Patten said a few days ago that the U.S. should not treat its allies as an "optional extra" to be used or ignored at will. Aznar -- who is also the current chairman of the European Union -- said the U.S. should differentiate between "individual rogue states which might commit crimes and the war against international terrorism."

In Germany, Fischer's comments triggered an immediate protest from leaders of the main opposition party, the Christian Democrats (CDU). One of them, Roland Koch, accused Fischer of adopting "leftist positions" and said his views could be harmful to Germany. A similar view was taken by the party chairman, Angela Merkel, who noted that Fischer is a member of the left-wing pacifist Greens party, which is losing support in Germany. She accused him of trying to win support for the party in national elections in September.

Another leading member of the CDU, Friedrich Merz, said Fischer is wrong to focus on the absence of any hard evidence linking Iraq with bin Laden. Merz says the real issue is "whether Iraq could pose a major threat to the West with nuclear, biological, or chemical weapons."

But not all members of the Christian Democratic leadership take this approach. In a recent interview, the party's foreign affairs spokesman, Karl Lamers, said an attack on Iraq would be the "wrong course of action."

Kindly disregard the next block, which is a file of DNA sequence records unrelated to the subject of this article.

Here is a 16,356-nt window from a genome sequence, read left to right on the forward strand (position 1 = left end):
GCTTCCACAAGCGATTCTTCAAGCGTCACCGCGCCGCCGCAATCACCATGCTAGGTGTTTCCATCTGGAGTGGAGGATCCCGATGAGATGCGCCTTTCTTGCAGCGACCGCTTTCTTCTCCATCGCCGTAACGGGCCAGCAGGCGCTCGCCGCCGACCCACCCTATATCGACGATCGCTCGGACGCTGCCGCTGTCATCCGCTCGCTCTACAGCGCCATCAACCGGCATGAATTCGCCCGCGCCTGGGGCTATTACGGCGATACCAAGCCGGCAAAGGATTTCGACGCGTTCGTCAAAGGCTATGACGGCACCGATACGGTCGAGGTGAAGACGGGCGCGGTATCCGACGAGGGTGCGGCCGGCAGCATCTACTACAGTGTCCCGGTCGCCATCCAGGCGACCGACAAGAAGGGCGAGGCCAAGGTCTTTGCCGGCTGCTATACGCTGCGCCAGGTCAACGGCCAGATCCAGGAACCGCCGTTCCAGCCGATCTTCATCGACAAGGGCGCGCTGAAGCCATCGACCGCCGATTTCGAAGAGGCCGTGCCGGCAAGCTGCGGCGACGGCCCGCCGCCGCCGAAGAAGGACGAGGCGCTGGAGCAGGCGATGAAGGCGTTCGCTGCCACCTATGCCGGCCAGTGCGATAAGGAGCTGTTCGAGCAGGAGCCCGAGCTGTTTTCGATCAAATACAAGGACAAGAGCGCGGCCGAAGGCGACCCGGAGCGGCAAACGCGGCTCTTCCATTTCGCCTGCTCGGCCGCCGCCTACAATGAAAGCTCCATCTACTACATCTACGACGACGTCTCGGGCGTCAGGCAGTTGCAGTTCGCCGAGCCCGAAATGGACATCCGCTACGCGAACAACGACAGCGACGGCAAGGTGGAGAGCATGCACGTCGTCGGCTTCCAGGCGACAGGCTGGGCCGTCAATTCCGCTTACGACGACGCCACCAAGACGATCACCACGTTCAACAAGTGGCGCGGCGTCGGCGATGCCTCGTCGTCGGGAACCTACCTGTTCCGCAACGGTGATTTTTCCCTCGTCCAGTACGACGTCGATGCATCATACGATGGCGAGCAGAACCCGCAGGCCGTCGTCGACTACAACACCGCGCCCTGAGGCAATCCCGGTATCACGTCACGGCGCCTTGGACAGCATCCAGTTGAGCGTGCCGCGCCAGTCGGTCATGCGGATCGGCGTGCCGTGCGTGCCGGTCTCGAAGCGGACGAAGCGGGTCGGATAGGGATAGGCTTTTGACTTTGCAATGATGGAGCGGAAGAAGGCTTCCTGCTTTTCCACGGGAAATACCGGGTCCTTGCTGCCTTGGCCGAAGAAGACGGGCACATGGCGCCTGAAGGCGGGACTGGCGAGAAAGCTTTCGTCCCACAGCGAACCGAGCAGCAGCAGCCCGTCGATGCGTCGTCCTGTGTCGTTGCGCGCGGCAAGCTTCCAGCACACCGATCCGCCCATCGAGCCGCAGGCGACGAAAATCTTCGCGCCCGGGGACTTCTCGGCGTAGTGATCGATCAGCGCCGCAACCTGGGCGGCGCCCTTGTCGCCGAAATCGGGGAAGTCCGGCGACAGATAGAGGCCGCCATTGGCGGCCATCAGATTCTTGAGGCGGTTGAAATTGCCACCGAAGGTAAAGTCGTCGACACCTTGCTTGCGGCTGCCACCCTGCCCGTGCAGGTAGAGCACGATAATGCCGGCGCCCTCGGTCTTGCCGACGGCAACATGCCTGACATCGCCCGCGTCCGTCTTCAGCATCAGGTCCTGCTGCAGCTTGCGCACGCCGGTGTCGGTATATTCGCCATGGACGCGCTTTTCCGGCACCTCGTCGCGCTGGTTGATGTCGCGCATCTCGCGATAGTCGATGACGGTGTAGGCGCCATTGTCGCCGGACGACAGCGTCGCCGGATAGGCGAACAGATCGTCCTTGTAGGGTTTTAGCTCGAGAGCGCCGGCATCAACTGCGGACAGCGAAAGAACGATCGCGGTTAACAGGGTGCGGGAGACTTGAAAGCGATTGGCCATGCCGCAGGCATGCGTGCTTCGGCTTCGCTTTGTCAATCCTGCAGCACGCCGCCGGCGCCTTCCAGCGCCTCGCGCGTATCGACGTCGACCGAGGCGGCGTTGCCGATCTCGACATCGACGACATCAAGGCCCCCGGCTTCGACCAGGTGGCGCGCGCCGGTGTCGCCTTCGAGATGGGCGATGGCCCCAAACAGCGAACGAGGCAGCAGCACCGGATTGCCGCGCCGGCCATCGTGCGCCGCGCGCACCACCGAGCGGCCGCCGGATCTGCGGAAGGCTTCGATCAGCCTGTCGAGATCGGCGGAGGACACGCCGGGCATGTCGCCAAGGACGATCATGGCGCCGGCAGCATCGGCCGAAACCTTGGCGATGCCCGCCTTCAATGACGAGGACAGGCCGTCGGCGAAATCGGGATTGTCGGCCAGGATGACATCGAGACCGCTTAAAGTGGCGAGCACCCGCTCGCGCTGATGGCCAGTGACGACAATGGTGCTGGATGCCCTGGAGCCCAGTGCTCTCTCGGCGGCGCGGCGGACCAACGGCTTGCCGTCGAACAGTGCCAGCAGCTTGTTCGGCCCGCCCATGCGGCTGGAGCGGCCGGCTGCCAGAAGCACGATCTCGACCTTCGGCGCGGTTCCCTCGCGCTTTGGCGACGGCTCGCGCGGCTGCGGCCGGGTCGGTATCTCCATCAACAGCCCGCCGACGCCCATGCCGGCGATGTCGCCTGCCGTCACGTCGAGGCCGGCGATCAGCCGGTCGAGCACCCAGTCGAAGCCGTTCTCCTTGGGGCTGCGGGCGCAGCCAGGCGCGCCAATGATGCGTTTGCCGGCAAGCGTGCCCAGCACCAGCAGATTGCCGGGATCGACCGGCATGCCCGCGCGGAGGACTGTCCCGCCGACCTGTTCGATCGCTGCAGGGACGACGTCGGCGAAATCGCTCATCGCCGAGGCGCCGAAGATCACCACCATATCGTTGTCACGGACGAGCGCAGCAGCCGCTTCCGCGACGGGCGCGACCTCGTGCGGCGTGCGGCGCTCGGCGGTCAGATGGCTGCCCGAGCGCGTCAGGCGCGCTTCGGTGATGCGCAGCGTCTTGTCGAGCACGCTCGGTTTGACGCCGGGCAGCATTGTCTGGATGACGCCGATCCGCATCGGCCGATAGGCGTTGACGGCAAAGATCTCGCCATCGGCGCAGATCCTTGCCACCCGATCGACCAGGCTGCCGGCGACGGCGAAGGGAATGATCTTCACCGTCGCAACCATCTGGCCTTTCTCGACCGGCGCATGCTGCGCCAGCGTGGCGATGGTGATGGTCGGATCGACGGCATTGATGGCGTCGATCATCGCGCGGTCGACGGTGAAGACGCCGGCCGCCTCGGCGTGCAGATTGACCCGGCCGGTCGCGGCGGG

Another German opposition party, the Free Democrats, is also warning against any unilateral action by the United States. Its leader, Guido Westerwelle, has appeared on several talk shows saying that Europe must make clear to the United States that any action must have the support of the international coalition.

"There can be no independent initiative by any country, including none by the United States," Westerwelle said. "We have to say that to our friends. Above all, the Europeans must say it to our American friends."

German political commentator Suzanne Kopf said today that the debate in itself is no surprise. Even last year, Schroeder had made it clear that Germany's unqualified support for the U.S. was limited to actions against the terrorists responsible for the attacks in New York and Washington.

Schroeder told the nation at that time that Germany would not get involved in what he called "adventures." It was widely assumed, even then, that he was referring to a possible offensive against Iraq.

Kopf said the German government is in a dilemma. On the one hand, it foresees many difficulties in a military offensive against Iraq, including the absence of a reliable opposition movement and the danger of a hostile reaction from the Islamic world. On the other hand, it does not want to be seen as accepting Saddam's regime as a lesser of evils -- as a factor for stability, however brutal, in an unstable region.

Until now, the debate has been conducted mostly in the media and through statements by individual politicians, but it could move this week to a more official level. The Party of Democratic Socialism (PDS) -- the successor party to the East German Communist Party -- wants the issue discussed in parliament, perhaps as early as this week.

The PDS opposes Germany's official unqualified support for the war against terrorism. Its spokesman said in Berlin today it was time for what he called an "open debate" on just how far Germany should go in supporting U.S. actions.